Silicon Labs provides RF range calculators for customers to help estimating the actual range of their wireless applications. Simple RF Range Calculator is available to download from the following link below.
RF range depends on the following parameters:
Simple RF Range Calculator
Simple RF Range Calculator is for those customers who don’t want to deal with difficult RF questions, just simply would like to get fast and reasonable results for both outdoor and indoor environments.
Simple RF Range Calculator provides fast and accurate result as the customer selected the frequency band and set TX and RX parameters.
Frequency bands and custom frequency channels can also be selected.
TX Output Power and RX Sensitivity need to set up based on the radio device’s actual link parameters based on the data sheet.
If the exact antenna parameters are unknown notes at the right side can help to determine the closest values.
The achievable RF range depends on many other factors as well. See the following KBA article for further details on RF range factors:
How can I make the frequency bandwidth of PCB antennas wider?
In some cases/applications the BW of printed antennas might not be sufficient. This article summarizes some design tricks on how to make a printed antenna wider bandwidth.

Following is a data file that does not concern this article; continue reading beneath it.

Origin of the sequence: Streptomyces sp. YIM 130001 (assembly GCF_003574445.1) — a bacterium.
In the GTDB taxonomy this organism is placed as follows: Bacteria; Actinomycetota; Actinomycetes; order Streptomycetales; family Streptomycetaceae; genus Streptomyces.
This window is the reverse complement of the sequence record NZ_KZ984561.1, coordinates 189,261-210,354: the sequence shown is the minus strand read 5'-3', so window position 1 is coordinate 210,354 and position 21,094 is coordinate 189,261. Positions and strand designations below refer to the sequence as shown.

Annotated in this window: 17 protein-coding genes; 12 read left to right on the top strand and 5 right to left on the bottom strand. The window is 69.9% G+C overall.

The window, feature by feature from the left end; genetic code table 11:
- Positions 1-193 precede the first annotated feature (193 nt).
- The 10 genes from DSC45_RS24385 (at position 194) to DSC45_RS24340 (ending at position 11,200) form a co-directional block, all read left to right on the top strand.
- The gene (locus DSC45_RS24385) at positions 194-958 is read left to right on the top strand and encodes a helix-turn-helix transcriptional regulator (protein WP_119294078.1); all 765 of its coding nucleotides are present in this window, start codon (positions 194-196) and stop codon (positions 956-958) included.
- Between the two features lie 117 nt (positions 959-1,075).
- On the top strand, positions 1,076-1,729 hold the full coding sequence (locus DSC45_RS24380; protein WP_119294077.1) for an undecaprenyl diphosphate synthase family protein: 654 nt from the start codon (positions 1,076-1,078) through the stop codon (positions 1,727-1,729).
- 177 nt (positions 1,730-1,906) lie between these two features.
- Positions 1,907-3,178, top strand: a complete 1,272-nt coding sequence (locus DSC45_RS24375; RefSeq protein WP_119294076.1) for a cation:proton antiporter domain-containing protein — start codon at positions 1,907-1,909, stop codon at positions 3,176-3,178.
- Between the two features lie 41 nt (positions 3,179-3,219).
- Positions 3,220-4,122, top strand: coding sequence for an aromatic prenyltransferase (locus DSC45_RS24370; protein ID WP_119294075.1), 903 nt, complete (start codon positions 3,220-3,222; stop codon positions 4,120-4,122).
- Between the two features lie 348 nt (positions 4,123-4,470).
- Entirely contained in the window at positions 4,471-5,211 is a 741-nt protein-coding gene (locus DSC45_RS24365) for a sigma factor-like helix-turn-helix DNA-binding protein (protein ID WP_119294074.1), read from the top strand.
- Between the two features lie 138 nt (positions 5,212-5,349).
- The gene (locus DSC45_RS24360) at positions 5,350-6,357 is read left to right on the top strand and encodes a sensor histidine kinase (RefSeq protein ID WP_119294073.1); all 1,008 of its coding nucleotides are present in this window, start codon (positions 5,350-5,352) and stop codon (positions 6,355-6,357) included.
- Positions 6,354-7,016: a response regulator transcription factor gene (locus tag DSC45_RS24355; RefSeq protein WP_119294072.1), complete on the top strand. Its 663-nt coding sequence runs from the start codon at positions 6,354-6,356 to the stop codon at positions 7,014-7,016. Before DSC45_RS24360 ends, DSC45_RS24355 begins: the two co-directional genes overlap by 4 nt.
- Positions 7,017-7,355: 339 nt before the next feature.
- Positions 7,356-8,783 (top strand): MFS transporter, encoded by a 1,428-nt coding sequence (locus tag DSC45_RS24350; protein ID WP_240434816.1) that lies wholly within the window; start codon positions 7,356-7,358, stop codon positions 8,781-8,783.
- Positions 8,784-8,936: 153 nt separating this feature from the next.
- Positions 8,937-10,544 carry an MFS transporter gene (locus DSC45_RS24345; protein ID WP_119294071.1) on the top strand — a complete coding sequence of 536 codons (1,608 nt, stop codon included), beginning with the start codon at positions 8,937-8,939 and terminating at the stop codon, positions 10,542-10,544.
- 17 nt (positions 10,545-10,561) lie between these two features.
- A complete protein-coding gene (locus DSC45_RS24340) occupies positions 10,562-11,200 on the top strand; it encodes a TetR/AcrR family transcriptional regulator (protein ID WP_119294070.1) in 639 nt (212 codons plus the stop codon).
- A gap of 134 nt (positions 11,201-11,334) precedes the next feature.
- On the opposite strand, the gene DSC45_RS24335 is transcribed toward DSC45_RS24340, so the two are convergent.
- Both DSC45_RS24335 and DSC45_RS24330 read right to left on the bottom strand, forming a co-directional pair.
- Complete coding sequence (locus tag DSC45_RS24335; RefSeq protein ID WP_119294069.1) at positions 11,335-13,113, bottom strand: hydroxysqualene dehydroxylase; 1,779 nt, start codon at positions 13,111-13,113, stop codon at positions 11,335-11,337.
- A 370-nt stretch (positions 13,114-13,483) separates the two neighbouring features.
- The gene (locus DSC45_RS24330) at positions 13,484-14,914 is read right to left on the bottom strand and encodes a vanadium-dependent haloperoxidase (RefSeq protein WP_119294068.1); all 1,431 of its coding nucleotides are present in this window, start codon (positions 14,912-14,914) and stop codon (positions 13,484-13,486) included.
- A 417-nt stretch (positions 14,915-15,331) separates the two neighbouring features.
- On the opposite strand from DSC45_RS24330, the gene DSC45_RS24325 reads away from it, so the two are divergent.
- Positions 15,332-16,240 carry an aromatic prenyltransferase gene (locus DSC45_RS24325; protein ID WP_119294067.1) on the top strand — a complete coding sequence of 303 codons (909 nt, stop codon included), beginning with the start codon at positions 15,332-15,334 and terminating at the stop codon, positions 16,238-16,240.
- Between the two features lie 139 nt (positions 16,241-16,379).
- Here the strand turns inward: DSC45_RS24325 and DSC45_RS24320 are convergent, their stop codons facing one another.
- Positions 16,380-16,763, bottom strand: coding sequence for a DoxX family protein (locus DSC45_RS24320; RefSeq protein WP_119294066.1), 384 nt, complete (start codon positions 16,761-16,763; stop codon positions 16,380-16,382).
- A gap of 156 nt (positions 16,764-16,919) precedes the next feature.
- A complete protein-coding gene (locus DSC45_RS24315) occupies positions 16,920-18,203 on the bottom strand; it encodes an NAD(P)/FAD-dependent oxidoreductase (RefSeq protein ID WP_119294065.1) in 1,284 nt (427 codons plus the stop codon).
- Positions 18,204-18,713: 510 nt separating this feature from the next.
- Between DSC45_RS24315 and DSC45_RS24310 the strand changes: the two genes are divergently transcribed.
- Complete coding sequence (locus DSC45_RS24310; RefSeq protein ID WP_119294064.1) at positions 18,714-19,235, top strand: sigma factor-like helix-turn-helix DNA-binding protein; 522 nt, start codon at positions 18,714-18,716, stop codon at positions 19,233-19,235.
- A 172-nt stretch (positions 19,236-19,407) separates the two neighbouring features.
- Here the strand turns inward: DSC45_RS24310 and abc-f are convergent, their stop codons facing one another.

- Increase the board size (e.g. GND plane in the case of monopole-type antennas). Avoid using RF modules that have smaller size than quater-wavelength. Small modules generally have poor antenna gain and narrow bandwidth (due to the high Q factor).
- Increase the board thickness. Of course, it's typically limited by design.
- Decrease the dielectric constant of the PCB. Select PCB material with low epsilon value.
- Use wider and/or tapered traces in the PCB antenna structure.
- Do some tricks in the external antenna matching network. I.e. use more components to do the match (to stay within a given constant Q ellipse on the Smith Chart); create resonators in the matching network. Also, see Bode-Fano, Youla matching techniques.
The PART and ROMID reply fields of the PART_INFO command are sufficient to identify EZRadio/PRO part number and revision according to the following table.
How should I route the traces on more-layer RF designs for optimal performance?
In order to achieve the possible best RF radiated performance the followings are suggested for more-layer RF board designs:
- Top Layer: Components and short traces. Top layer should use as large and continuous GND plane metallization as possible (with many stitching GND vias) on the entire PCB.
- 1st inner layer: GND plane and traces if necessary. The most important rule is to keep the GND pour metallization unbroken beneath the RF areas (between the antenna, matching network and RF chip). Traces can be routed under the non-RF areas and use GND pour where possible.
- 2nd, 3rd... inner layers: Traces. VDD and all other traces are suggested to be routed on these layers. Use GND pour where possible.
- Bottom Layer: GND plane. Use as large and continuous GND plane as possible. Do not route traces on this layer, just if it is necessary, e.g. short connection traces to connectors.
- Generic for each layer: Try to avoid routing traces along or close to the board edges. It is recommended to place ground stitching vias with GND pour along the PCB edges.